Spring Break


Thanks to MTV and the mid-1990s, Spring Break has become synonymous with exotic beaches, all-inclusive resorts, scantily clad college co-eds, and of course an endless stream of alcohol.  I am sure we would all love the chance to drink bottomless piña coladas, work on a tan, and dance the night away at a beach-front club, but without selling a limb or panhandling in downtown Baltimore, it realistically doesn’t fit into many college students’ budgets (myself included).

So instead of sitting on mom and dad’s couch for a week watching the entire Netflix instant queue, here are some affordable spring break alternatives.

Road-Trip It:

Get a few of your other budget-conscious buddies together and head out on a weeklong trip sure to be full of sightseeing, sing-alongs, and some good old fashioned bonding.  First off, make a list of cities and attractions you and your friends might want to see, then narrow it down and create a route based on proximity and your time frame.  For those on a strict budget, it is easier to stick to one region or coast, but those with a little more financial leeway may consider flying across the country, and renting a car for the return trip—this way you can complete a cross-country road trip even in one week.

You can also visit sites like Best of The Road and The All American Roadtrip, which have pre-planned trips highlighting notable attractions, scenic routes, shops, and restaurants.


Your main expense will be gas, but among a group of four to five, it is definitely affordable.  Also to consider are accommodations, but with a little pre-planning it is easy to save big.  Chances are you have friends at colleges and universities all over the country, so what better way to save money then to crash on their dorm floors!?  You might even specifically plan a “College Themed” road trip, bopping from campus to campus, catching up with old friends.  Another cheap alternative to hotels and motels, are campgrounds—which brings us to our next spring break alternative…


Escape the hustle and bustle of school and Baltimore with a week out in the wilderness.  There are a ton of options when it comes to camping, which will suit every prima donna to granola munching outdoor enthusiast.  Check out some of these different types of camping to see what works best with your group.

Your next step after deciding a style of camping is to collect the appropriate gear.  Many colleges and universities have outdoor recreation programs on campus that rent out gear (i.e. tents, sleeping bags, sports equipment) to students—better yet students usually only need to put down a deposit that will be reimbursed upon return. camping-disaster-300x225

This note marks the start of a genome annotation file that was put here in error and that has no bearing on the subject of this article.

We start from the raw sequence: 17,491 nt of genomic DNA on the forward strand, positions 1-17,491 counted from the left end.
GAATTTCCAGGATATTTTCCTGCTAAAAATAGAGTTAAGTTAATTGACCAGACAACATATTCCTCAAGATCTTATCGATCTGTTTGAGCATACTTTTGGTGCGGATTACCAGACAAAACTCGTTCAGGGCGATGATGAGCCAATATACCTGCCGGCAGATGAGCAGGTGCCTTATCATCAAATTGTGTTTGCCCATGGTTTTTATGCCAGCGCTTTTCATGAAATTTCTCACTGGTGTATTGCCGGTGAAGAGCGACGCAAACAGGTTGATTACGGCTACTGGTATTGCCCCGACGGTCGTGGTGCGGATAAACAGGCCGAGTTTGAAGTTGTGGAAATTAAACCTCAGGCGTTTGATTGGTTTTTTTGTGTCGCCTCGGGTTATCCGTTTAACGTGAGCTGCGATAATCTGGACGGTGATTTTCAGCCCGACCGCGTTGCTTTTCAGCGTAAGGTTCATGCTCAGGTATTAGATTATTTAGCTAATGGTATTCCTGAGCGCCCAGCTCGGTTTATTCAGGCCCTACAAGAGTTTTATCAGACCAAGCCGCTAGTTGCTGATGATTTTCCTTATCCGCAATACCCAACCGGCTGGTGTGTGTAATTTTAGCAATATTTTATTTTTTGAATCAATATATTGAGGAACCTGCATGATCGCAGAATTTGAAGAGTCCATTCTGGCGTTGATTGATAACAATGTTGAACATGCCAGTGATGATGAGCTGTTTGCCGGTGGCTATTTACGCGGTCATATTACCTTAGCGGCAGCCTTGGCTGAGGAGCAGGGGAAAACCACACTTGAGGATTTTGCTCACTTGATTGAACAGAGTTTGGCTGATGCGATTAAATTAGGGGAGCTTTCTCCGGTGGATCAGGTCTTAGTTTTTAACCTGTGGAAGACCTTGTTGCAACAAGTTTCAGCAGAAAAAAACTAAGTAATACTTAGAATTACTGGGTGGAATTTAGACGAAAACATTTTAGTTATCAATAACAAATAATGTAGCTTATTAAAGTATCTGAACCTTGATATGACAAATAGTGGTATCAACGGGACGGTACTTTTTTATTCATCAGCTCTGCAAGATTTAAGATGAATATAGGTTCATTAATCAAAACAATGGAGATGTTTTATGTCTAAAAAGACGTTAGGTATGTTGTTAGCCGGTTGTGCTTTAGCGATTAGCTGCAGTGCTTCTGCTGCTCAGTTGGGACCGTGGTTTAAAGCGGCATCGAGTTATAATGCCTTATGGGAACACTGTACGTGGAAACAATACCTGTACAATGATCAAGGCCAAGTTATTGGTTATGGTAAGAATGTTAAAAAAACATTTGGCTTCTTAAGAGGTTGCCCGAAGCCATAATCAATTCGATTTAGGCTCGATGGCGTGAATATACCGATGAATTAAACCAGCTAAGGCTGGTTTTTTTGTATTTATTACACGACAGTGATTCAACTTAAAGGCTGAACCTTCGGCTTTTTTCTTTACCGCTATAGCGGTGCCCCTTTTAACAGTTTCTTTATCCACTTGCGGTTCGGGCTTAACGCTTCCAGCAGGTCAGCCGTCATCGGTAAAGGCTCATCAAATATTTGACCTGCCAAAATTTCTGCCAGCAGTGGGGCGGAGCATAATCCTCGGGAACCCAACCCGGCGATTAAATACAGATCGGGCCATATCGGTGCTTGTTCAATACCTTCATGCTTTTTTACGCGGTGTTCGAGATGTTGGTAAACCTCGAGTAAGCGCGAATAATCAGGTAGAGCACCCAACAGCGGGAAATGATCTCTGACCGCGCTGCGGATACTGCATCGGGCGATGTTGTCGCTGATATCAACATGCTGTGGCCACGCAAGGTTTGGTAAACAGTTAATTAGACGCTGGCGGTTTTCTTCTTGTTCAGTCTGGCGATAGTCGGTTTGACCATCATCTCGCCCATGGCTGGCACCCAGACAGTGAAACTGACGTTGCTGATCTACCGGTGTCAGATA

Katie’s Top 3 Camping Desserts (tested and approved)

  1. Banana Boats
  2. Orange Blueberry Muffins
  3. Campfire Donuts

Okay maybe just one s’MORE

s’mores on s’mores

Day Trips:

So you are not feeling a week-long adventure, and although you may not want to admit it, you kinda miss mom and dad.  There are plenty of fun daytrips that you can take while spending the week in the comforts of home.  One of my favorite daytrip sources is Weird U.S. a travel guide to some of America’s strangest local legends and best kept secrets.  My friends and I have spent countless Saturday nights exploring abandoned dirt roads, eerie graveyards, and some quirky and downright strange sights.  For those looking for a unique adventure and even a spooky fright or two, check out the website or books to see if your state/area is featured.

If folklore and ghost-hunting are not your forte, try more traditional outings to local museums, theme-parks, concerts, outlets, etc.

Job Hunt:

Well it is definitely not my first choice, but whether you are an overachiever, or all your “fun” options simply failed, you can make the most of your spring break by doing a little job hunting.  Summer internships fill up fast (especially the good ones), so take this time to begin your search.  Get your resume ready, draft some cover letters, and begin applying.  Our website has some great opportunities in Baltimore, which are worth checking out:


Katie Windt, Intern



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